Eine Gruppe von Menschen sitzt im Kreis und redet miteinander

Ulrich Wagrandl


Our liberal democracy is a great achievement. But democracy increasingly has to defend itself against illiberal and anti-democratic tendencies. The key question is: How can we defend against these threats without becoming what we argue against?

Ulrich Wagrandl, assistant professor at WU’s Institute for Austrian and European Public Law, addresses this question in his research. He has looked in depth at the concept of militant democracy – and at the way it has been implemented in connection with the “never again!” motto in post-World War II Austria and Germany. On the one hand, militant democracy is based on preventive measures such as education, and on the other hand, it also involves bans of assemblies, certain statements, and political parties.

But what should be banned and what do we have to put up with in the name of freedom of speech? Find out how Ulrich Wagrandl analyzes the situation and what conclusions he draws from it in our latest "Meet Our Researchers" video on YouTube. In a short conversation in his office, he talks about what fascinates him about this topic, what he is currently researching - and how Campus WU inspires him.

[Translate to English:] Foto von Ulrich Wagrandl in seinem Büro

“My work is all about reading and writing texts all day long”: The first thing that catches the eye when you enter Ulrich Wagrandl's office are the piles of books that take up virtually every available space. No wonder – he has just started working on his habilitation thesis.

You’ve done a lot of work on the concept of militant democracy (see the video). What sparked your interest in this topic?

Many years ago, during my student years, I used to have a lot of political discussions with a friend from university, discussions about all kinds of topics. At some point, we hit upon the question of whether it would be possible to abolish our democracy by democratic means – and whether parties that pursue anti-democratic goals should be allowed or banned. And this topic stuck with me. So I did some research to find out what our constitution has to say about this, and I went looking for literature on the subject. In Germany, this issue is discussed a lot, and it’s recently become a hot topic again. But I didn’t find much with respect to the Austrian context. I realized that the book I was looking for didn’t exist, and that I’d have to write it myself.

What are the goals you want to achieve with your research?

First of all, I just want to understand the world a bit better. And hopefully, my work will then help others understand the world a bit better as well. My research often looks at key terms that get thrown around a lot – the term “democracy” is a good example. And I ask myself, where do these terms come from? And do they really mean what people usually think they mean? There are many of these terms around, especially in the field of law.

Was that also the reason why you went into law?

Even as a little kid, I already knew that I wanted to study law. Why? Good question. Probably because of TV, watching court shows and legal drama series. There aren’t any lawyers in my family, and I don’t have any other legal background. But I’ve always been interested in texts and language. And that has certainly been useful, because my work is all about reading and writing texts all day long.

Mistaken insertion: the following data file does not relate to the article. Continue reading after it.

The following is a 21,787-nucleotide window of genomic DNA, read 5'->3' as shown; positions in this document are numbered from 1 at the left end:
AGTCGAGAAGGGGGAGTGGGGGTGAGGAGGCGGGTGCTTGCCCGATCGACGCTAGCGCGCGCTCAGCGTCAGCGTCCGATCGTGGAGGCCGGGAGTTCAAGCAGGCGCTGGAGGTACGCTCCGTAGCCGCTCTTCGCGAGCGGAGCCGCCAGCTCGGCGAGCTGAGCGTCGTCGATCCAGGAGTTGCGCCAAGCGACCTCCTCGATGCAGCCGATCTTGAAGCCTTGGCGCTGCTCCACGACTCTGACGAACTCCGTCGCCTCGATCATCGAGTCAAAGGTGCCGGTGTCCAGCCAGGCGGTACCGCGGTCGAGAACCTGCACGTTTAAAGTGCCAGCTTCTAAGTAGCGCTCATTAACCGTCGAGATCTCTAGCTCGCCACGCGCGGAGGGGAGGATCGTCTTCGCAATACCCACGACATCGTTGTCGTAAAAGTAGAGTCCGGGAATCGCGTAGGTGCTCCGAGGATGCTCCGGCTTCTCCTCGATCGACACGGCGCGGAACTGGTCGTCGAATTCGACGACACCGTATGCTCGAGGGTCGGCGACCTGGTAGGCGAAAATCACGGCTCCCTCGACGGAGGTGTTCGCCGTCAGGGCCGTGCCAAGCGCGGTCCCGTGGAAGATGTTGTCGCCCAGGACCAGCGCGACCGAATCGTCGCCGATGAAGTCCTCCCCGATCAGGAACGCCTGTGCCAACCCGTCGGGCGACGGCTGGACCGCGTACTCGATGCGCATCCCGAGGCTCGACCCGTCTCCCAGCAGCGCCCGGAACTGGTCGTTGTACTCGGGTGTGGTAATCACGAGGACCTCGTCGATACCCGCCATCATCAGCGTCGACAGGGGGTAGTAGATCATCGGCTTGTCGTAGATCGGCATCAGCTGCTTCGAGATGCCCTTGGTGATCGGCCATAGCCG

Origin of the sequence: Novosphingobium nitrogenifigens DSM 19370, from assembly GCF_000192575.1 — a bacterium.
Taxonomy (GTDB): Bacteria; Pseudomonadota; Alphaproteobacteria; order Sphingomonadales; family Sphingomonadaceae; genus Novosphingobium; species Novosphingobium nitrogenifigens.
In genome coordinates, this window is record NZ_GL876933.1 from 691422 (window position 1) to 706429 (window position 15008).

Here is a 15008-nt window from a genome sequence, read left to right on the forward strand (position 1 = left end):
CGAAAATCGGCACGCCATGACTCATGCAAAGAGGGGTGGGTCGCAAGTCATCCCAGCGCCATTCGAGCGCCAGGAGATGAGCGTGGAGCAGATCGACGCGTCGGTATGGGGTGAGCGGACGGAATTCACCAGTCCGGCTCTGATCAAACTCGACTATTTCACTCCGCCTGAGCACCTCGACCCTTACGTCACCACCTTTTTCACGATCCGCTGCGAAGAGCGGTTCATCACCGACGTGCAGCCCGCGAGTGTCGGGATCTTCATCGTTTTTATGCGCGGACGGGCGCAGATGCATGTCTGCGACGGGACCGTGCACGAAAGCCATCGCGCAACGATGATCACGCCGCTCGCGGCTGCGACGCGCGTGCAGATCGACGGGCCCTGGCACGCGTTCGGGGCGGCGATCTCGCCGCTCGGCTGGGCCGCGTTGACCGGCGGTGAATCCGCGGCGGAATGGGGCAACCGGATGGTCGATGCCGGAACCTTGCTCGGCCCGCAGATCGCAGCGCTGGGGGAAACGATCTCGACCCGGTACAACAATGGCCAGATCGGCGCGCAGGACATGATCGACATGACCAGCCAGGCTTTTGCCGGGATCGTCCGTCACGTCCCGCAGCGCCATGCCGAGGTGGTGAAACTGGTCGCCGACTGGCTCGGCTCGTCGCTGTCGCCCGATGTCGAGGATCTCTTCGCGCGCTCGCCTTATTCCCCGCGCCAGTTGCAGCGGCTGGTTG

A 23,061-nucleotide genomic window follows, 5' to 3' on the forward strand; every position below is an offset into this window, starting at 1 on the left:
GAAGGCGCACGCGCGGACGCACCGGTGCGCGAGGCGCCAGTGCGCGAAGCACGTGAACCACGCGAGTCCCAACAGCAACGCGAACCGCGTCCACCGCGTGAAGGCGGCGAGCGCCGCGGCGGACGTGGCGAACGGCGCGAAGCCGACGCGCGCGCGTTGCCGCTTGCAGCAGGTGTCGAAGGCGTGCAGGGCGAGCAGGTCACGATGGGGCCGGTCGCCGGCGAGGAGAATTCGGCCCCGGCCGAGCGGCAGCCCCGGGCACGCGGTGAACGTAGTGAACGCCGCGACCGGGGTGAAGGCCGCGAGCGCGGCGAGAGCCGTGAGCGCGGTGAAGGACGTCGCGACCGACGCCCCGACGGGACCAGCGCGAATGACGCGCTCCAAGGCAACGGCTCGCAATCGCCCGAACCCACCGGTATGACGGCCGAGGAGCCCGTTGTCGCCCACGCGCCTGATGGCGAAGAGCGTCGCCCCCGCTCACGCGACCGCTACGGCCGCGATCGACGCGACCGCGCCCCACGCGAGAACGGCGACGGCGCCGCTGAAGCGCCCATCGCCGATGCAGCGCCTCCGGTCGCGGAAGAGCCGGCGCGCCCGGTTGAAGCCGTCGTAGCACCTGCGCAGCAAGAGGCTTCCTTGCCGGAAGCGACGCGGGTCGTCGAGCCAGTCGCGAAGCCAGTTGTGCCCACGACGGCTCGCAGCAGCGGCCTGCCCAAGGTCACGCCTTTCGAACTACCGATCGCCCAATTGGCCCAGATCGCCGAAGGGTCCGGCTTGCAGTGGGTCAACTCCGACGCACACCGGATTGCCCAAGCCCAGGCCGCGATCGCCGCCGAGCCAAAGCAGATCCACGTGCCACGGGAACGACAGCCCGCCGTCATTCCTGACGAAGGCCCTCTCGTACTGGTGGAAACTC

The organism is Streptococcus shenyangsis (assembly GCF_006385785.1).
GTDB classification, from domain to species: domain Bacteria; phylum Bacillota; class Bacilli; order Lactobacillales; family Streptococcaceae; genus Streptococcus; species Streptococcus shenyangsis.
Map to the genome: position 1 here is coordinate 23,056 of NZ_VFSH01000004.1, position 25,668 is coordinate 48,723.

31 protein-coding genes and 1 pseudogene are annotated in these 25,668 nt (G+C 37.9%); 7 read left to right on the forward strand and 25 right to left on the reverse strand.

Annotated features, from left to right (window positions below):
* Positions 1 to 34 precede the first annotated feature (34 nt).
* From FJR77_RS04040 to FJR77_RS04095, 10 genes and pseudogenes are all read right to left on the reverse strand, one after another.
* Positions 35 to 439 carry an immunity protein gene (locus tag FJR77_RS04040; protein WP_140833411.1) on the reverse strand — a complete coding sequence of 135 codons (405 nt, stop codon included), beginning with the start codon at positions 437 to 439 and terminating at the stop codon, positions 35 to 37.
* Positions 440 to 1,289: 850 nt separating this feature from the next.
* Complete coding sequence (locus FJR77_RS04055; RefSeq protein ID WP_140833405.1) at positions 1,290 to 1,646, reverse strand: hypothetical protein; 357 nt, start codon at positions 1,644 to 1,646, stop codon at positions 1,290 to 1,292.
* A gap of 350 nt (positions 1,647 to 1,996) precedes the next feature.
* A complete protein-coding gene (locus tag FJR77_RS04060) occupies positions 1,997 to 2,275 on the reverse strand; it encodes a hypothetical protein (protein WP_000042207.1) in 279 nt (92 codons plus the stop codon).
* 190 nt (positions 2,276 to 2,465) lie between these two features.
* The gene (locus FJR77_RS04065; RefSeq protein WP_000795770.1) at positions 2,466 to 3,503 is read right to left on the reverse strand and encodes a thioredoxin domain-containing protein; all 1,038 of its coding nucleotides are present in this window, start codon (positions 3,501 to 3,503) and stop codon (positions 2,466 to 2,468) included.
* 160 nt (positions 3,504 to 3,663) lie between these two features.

What are you focusing on in your current research?

I’m currently working on my habilitation thesis, which is bound to keep me busy for the next few years. In this research, I’m looking at the fundamental right to freedom of occupation and employment – in other words, the right to choose our work freely. On the one hand, this is a foundational element of individual autonomy and self-fulfillment. On the other hand, this right also has an aspect that goes beyond the individual level: If people are free to use their labor and their capital in whatever way they want, then markets and competition emerge spontaneously, as it were. In this way, our constitution rules out the kind of planned economy that was imposed in the Soviet Union. Historically, the freedom of occupation and employment also served as a means of economic policy. When it was introduced, the goal was not so much to give people more room for their self-fulfillment but rather to promote economic growth and break the power of the guilds – that was in 1867, during the heyday of liberalism in Austria. And it’s probably not a coincidence that this right has experienced a renaissance since the 1980s and the rise of neoliberalism.

What do you like about working at WU?

From day one, I felt welcome here. There’s a certain culture that you can sense at this university, where support for early-stage researchers plays an important role. At our institute, we all work together really well. I also love the campus, even though I’d like to see some more greenery.

Do you have a favorite place on Campus WU?

I’m always in awe when I enter the LC building and look up. Every single time, I think to myself, “Wow, what a cool entrance hall!”

[Translate to English:] Foto von Ulrich Wagrandl auf dem Campus WU

Quick facts

Position: Associate professor at the Institute for Austrian and European Public Law at WU Vienna

Age: 32 years

Born in: Vienna

Raised in: Vienna

Working at WU since: 2020